A planned three-day strike by London Underground workers in a row over Tube ticket office closures has been called off after last-ditch talks.
Members of the Rail, Maritime and Transport union were due to walk out from 9pm, but a breakthrough was made at a meeting with LU.
The union said the industrial action had been suspended.
Acting general secretary Mick Cash said: "Due to the solidarity and determination of our LU members, and their delivery of rock-solid industrial action last week, we have been able to secure real movement and significant progress on the issues at the heart of this dispute in talks with the Tube management over the bank holiday weekend.
"Pre-conditions have been removed, protection of earnings has been agreed and we now have a viable framework for a proper review of the cuts and closures programme.
"As a result of that progress, secured directly through our members campaign of industrial action and the union's drive to get the facts across to the people of London, we are able to suspend the action due to commence this evening and further talks around the fundamental issues of cuts to jobs, services and safety will now take place."
The development followed talks at the conciliation service.
An Acas spokeman said: "We are pleased that we have been able to assist the parties to reach an understanding that allows the industrial action this week to be withdrawn."
Phil Hufton, chief operating officer of London Underground, said: "I am pleased that Londoners will not have to endure further strike action this week."
"The only way to resolve this dispute is for the RMT leadership to work with us to shape the future of the Tube in a changing world. It is good that they have committed to doing so alongside the three other unions involved.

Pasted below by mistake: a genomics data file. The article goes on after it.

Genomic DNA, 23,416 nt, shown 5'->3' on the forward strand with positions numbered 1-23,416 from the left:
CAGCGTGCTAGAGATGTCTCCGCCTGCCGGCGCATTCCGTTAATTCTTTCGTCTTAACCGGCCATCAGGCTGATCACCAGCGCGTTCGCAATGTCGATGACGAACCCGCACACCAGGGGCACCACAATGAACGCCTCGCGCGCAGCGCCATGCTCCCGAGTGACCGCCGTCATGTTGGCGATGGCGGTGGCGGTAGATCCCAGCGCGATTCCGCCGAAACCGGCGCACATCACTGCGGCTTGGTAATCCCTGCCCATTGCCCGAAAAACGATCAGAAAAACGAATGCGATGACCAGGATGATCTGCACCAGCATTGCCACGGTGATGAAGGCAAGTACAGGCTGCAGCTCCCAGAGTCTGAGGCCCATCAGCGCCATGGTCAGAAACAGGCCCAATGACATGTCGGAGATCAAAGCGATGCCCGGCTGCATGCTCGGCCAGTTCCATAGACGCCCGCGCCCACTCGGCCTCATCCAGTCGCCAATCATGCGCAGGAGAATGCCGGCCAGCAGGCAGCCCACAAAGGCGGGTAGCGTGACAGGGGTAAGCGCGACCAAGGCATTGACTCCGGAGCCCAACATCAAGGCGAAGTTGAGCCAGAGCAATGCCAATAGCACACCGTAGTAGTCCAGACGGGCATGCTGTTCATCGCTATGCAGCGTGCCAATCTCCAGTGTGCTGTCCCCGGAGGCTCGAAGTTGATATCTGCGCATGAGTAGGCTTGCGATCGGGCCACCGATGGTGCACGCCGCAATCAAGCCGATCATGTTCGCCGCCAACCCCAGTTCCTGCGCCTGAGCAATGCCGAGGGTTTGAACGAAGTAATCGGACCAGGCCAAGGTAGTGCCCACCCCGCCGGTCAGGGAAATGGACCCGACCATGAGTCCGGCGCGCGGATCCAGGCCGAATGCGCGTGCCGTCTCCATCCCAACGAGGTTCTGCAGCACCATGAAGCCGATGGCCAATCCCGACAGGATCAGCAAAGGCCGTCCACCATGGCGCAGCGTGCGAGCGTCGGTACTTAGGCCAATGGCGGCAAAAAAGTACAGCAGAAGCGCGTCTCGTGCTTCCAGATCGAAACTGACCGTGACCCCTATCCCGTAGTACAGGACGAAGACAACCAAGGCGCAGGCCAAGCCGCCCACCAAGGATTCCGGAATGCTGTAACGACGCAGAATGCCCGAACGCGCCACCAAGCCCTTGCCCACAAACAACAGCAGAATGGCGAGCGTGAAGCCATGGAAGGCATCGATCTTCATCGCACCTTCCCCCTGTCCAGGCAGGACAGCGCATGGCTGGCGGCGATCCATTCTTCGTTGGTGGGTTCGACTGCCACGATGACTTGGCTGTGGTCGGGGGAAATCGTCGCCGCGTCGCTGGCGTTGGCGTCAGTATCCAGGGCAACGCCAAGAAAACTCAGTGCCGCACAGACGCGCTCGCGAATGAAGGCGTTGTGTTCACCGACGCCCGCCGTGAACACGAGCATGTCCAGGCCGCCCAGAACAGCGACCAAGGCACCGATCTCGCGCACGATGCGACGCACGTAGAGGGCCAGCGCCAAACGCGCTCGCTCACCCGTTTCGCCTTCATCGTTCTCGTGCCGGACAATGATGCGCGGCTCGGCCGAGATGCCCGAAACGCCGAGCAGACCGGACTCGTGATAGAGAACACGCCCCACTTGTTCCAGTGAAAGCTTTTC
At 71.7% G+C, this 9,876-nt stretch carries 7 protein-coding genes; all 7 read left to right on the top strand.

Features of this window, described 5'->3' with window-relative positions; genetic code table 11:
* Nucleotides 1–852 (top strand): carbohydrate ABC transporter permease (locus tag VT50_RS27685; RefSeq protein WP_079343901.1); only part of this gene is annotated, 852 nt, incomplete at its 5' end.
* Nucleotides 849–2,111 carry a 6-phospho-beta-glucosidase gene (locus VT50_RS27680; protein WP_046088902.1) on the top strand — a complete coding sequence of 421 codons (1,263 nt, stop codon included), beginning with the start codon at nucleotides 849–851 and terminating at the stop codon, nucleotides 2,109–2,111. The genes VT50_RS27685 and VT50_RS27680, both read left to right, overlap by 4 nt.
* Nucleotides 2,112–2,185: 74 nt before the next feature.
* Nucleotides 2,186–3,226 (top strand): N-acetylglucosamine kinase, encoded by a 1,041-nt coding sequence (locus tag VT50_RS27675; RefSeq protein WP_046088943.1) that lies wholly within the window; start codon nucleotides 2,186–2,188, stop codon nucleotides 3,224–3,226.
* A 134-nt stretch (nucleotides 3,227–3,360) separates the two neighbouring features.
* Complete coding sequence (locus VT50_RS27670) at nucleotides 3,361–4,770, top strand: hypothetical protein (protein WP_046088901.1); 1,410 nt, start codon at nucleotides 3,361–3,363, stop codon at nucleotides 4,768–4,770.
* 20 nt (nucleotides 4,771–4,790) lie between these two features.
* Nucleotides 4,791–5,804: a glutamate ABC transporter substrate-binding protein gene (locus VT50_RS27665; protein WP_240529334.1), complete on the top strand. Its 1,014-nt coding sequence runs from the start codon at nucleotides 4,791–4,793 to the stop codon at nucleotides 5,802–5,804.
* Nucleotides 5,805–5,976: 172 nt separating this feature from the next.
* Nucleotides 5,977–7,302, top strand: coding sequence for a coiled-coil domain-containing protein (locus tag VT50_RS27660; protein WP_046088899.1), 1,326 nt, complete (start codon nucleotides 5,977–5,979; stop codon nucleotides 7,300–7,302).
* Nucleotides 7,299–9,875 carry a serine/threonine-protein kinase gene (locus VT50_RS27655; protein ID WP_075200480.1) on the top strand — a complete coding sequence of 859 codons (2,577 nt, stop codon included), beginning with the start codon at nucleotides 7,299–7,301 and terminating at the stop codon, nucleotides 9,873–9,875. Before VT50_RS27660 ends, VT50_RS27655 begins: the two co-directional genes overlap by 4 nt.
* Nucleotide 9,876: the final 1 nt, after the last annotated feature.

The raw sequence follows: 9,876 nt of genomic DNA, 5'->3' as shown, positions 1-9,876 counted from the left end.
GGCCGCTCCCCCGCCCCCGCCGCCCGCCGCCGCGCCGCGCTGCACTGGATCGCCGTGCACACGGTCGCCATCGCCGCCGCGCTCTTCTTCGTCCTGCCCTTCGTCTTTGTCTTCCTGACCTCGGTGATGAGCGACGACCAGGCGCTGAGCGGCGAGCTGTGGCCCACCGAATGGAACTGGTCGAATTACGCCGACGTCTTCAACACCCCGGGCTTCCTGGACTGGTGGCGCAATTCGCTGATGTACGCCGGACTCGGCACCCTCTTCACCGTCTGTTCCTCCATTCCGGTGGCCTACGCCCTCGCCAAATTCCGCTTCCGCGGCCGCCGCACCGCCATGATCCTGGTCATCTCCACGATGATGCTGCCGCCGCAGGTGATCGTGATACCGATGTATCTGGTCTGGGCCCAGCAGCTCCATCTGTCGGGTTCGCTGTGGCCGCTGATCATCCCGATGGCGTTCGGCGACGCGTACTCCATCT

"As we have always said, we are, of course, open to discuss any proposals our staff or the unions may offer.
"Modernisation of the Tube means that it is our intention to close all ticket offices, used in less than 3% of journeys, and instead deliver a vastly better customer service by bringing more staff than ever before out on to the concourses of stations at ticket machines, ticket gates and platforms - just as we delivered during the London 2012 Games.
"This will also allow us to save £50 million per annum to reinvest in better and more reliable train services and to keep fares down."
The Mayor of London, Boris Johnson, said: "This is a victory for common sense and for Londoners. The RMT leadership has finally seen that their tactics aren't working.
"I always said these strikes were pointless, and by getting so many people to work during last week's stoppage Transport for London has shown the RMT that its actions, supported by a minority of its members, will achieve nothing.
"It is vital that we continue to reform the Tube for the benefit of our passengers. I'm delighted that hard-working Londoners and businesses across the capital will now be free to go about their work without the threat of needless industrial action.
"It is essential we get on with our modernisation programme and that includes the closure of 260 ticket offices, saving £50 million a year that will be reinvested into the network. This will get more staff out from behind glass screens and back offices to help passengers, and all without any need for compulsory redundancies.
"There is no justification at all for holding London to ransom. Tomorrow the Government will announce their support for my proposals on ballot thresholds which will limit the power of unions to disrupt the capital in the future, on a whim and without majority support. That Government backing is very welcome, as is this morning's decision to call off the strike."